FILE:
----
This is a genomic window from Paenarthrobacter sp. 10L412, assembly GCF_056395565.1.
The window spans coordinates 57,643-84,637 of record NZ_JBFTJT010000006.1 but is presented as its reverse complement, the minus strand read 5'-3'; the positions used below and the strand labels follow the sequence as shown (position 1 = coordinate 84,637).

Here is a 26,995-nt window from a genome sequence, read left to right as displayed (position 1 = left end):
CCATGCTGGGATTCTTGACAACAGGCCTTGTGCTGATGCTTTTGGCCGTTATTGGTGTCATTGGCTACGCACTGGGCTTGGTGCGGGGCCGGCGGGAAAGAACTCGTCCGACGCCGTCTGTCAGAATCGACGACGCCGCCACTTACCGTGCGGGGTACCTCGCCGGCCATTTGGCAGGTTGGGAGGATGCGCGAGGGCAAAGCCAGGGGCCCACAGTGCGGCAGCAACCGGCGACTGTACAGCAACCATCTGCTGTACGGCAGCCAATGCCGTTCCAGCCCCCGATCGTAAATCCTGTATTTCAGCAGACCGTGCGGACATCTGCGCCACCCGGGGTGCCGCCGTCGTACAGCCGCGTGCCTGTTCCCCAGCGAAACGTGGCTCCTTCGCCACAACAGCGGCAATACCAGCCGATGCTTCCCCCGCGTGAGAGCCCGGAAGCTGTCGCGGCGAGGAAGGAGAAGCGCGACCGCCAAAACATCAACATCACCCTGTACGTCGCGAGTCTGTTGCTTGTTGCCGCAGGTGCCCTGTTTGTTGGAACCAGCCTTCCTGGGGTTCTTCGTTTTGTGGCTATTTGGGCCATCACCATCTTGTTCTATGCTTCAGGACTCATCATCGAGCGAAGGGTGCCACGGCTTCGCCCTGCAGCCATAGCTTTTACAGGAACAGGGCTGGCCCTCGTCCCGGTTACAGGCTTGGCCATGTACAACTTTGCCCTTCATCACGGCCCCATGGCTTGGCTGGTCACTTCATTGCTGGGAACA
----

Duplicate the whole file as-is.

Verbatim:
This is a genomic window from Paenarthrobacter sp. 10L412, assembly GCF_056395565.1.
The window spans coordinates 57,643-84,637 of record NZ_JBFTJT010000006.1 but is presented as its reverse complement, the minus strand read 5'-3'; the positions used below and the strand labels follow the sequence as shown (position 1 = coordinate 84,637).

Here is a 26,995-nt window from a genome sequence, read left to right as displayed (position 1 = left end):
CCATGCTGGGATTCTTGACAACAGGCCTTGTGCTGATGCTTTTGGCCGTTATTGGTGTCATTGGCTACGCACTGGGCTTGGTGCGGGGCCGGCGGGAAAGAACTCGTCCGACGCCGTCTGTCAGAATCGACGACGCCGCCACTTACCGTGCGGGGTACCTCGCCGGCCATTTGGCAGGTTGGGAGGATGCGCGAGGGCAAAGCCAGGGGCCCACAGTGCGGCAGCAACCGGCGACTGTACAGCAACCATCTGCTGTACGGCAGCCAATGCCGTTCCAGCCCCCGATCGTAAATCCTGTATTTCAGCAGACCGTGCGGACATCTGCGCCACCCGGGGTGCCGCCGTCGTACAGCCGCGTGCCTGTTCCCCAGCGAAACGTGGCTCCTTCGCCACAACAGCGGCAATACCAGCCGATGCTTCCCCCGCGTGAGAGCCCGGAAGCTGTCGCGGCGAGGAAGGAGAAGCGCGACCGCCAAAACATCAACATCACCCTGTACGTCGCGAGTCTGTTGCTTGTTGCCGCAGGTGCCCTGTTTGTTGGAACCAGCCTTCCTGGGGTTCTTCGTTTTGTGGCTATTTGGGCCATCACCATCTTGTTCTATGCTTCAGGACTCATCATCGAGCGAAGGGTGCCACGGCTTCGCCCTGCAGCCATAGCTTTTACAGGAACAGGGCTGGCCCTCGTCCCGGTTACAGGCTTGGCCATGTACAACTTTGCCCTTCATCACGGCCCCATGGCTTGGCTGGTCACTTCATTGCTGGGAACA